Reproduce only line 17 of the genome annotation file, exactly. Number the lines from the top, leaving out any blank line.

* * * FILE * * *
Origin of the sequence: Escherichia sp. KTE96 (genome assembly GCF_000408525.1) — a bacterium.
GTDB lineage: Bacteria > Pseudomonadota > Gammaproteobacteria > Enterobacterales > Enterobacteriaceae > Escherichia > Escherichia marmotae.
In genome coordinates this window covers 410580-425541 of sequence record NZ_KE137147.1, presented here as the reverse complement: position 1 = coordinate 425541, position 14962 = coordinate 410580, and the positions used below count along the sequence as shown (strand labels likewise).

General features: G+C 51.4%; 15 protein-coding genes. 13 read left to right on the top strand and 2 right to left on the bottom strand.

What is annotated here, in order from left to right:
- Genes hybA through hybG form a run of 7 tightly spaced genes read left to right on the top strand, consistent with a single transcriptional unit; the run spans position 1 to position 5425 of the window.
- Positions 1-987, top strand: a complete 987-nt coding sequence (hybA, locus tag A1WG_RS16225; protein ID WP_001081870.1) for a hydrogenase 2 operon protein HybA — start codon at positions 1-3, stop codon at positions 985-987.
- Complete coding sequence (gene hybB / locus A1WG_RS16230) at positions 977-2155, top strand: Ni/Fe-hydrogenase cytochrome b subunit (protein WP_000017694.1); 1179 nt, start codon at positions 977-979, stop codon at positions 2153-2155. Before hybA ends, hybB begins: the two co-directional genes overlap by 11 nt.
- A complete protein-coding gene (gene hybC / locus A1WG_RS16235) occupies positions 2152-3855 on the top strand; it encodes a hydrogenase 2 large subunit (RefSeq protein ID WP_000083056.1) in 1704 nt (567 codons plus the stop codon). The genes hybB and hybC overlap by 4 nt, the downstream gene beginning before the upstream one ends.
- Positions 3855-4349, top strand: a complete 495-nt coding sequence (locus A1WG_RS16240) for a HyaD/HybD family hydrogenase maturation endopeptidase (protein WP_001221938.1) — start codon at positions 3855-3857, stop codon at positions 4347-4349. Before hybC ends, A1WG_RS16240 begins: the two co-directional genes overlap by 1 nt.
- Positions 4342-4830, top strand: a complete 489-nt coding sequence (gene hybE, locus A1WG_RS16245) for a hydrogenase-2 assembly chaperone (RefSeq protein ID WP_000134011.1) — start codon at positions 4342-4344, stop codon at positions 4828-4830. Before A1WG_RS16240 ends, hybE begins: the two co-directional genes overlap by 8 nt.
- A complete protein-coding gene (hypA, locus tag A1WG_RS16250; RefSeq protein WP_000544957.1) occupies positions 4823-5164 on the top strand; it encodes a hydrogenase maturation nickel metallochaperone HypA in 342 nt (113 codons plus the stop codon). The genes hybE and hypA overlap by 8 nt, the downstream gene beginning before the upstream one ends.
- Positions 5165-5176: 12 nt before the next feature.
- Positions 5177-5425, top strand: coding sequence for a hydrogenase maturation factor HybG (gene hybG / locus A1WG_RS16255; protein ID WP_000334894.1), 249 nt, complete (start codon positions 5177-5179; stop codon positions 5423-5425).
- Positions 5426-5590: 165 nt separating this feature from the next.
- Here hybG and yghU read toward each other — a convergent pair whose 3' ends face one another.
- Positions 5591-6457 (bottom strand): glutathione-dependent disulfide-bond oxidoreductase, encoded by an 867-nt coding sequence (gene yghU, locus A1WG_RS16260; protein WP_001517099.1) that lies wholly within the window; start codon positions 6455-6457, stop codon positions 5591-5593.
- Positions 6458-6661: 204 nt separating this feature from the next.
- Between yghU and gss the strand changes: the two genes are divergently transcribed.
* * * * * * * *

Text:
- Positions 5591-6457 (bottom strand): glutathione-dependent disulfide-bond oxidoreductase, encoded by an 867-nt coding sequence (gene yghU, locus A1WG_RS16260; protein WP_001517099.1) that lies wholly within the window; start codon positions 6455-6457, stop codon positions 5591-5593.